## Converting from Decimal Notation to Scientific Notation

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Remember working with place value for whole numbers and decimals? Our number system is based on powers of \(10.\) We use tens, hundreds, thousands, and so on. Our decimal numbers are also based on powers of tens—tenths, hundredths, thousandths, and so on.

Consider the numbers \(4000\) and \(0.004.\) We know that \(4000\) means \(4\phantom{\rule{0.2em}{0ex}}×\phantom{\rule{0.2em}{0ex}}1000\) and \(0.004\) means \(4\phantom{\rule{0.2em}{0ex}}×\phantom{\rule{0.2em}{0ex}}\frac{1}{1000}.\) If we write the \(1000\) as a power of ten in exponential form, we can rewrite these numbers in this way:

When a number is written as a product of two numbers, where the first factor is a number greater than or equal to one but less than \(10,\) and the second factor is a power of \(10\) written in exponential form, it is said to be in *scientific notation.*

### Definition: Scientific Notation

A number is expressed in **scientific notation** when it is of the form

where \(a\ge 1\) and \(a<10\) and \(n\) is an integer.

It is customary in scientific notation to use \(\phantom{\rule{0.2em}{0ex}}×\phantom{\rule{0.2em}{0ex}}\) as the multiplication sign, even though we avoid using this sign elsewhere in algebra.

Scientific notation is a useful way of writing very large or very small numbers. It is used often in the sciences to make calculations easier.

If we look at what happened to the decimal point, we can see a method to easily convert from decimal notation to scientific notation.

In both cases, the decimal was moved \(3\) places to get the first factor, \(4,\) by itself.

- The power of \(10\) is positive when the number is larger than \(1\text{:}\phantom{\rule{0.2em}{0ex}}4000=4\phantom{\rule{0.2em}{0ex}}×\phantom{\rule{0.2em}{0ex}}{10}^{3}.\)
- The power of \(10\) is negative when the number is between \(0\) and \(1\text{:}\phantom{\rule{0.2em}{0ex}}0.004=4\phantom{\rule{0.2em}{0ex}}×\phantom{\rule{0.2em}{0ex}}{10}^{-3}.\)

## Example

Write \(37,000\) in scientific notation.

### Solution

Step 1: Move the decimal point so that the first factor is greater than or equal to 1 but less than 10. | |

Step 2: Count the number of decimal places, \(n\), that the decimal point was moved. | 3.70000 4 places |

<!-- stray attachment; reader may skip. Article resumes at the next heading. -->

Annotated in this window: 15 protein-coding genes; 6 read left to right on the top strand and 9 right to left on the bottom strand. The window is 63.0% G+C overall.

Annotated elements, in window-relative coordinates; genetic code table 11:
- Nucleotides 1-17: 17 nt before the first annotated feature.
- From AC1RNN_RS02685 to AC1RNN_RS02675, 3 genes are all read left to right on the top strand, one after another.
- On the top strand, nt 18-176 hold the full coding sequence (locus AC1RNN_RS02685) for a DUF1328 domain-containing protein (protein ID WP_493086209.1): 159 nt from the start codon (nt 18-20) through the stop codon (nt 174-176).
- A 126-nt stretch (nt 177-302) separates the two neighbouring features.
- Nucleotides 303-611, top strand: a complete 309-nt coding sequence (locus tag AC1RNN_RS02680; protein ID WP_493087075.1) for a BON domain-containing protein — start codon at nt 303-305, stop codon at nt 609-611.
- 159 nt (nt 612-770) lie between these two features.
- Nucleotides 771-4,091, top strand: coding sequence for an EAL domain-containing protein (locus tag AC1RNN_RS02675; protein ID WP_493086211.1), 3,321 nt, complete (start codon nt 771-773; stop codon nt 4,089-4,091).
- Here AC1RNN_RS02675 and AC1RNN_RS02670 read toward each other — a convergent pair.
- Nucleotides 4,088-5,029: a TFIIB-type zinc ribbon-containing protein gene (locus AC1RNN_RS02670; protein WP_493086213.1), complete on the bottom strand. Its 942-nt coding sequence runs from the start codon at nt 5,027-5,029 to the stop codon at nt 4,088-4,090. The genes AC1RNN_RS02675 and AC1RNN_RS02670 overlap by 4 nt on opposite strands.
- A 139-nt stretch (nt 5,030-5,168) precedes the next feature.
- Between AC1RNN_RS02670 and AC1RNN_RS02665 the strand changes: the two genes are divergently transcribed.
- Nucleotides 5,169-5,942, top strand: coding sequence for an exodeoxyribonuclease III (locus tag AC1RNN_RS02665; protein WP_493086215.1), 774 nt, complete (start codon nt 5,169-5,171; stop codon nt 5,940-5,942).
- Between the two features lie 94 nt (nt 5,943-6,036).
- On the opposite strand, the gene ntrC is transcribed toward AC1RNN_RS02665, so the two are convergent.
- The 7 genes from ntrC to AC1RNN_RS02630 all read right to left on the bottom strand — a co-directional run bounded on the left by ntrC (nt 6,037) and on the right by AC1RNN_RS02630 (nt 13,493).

Step 3: Write the number as a product with a power of 10. | \(3.7×{10}^{4}\) |

If the original number is:- greater than 1, the power of 10 will be \({10}^{n}\).
- between 0 and 1, the power of 10 will be \({10}^{\mathrm{-n}}\)
| |

Step 4: Check. | |

\({10}^{4}\) is 10,000 and 10,000 times 3.7 will be 37,000. | |

\(37,000=3.7×{10}^{4}\) |

### How to Convert from decimal notation to scientific notation.

- Move the decimal point so that the first factor is greater than or equal to \(1\) but less than \(10.\)
- Count the number of decimal places, \(n,\) that the decimal point was moved.
- Write the number as a product with a power of \(10.\)
- If the original number is:
- greater than \(1,\) the power of \(10\) will be \({10}^{n}.\)
- between \(0\) and \(1,\) the power of \(10\) will be \({10}^{-n}.\)

- If the original number is:
- Check.

## Example

Write in scientific notation: \(0.0052.\)

### Solution

0.0052 | |

Move the decimal point to get 5.2, a number between 1 and 10. | |

Count the number of decimal places the point was moved. | 3 places |

Write as a product with a power of 10. | \(5.2×{10}^{-3}\) |

Check your answer: \(\begin{array}{c}\hfill 5.2\phantom{\rule{0.2em}{0ex}}×\phantom{\rule{0.2em}{0ex}}{10}^{-3}\hfill \\ \hfill 5.2\phantom{\rule{0.2em}{0ex}}×\phantom{\rule{0.2em}{0ex}}\frac{1}{{10}^{3}}\phantom{\rule{0.35em}{0ex}}\hfill \\ \\ \\ \hfill \phantom{\rule{0.15em}{0ex}}5.2\phantom{\rule{0.2em}{0ex}}×\phantom{\rule{0.2em}{0ex}}\frac{1}{1000}\hfill \\ \hfill \phantom{\rule{0.25em}{0ex}}5.2\phantom{\rule{0.2em}{0ex}}×\phantom{\rule{0.2em}{0ex}}0.001\hfill \\ \hfill 0.0052\hfill \end{array}\) | |

\(0.0052=5.2\phantom{\rule{0.2em}{0ex}}×\phantom{\rule{0.2em}{0ex}}{10}^{-3}\) |

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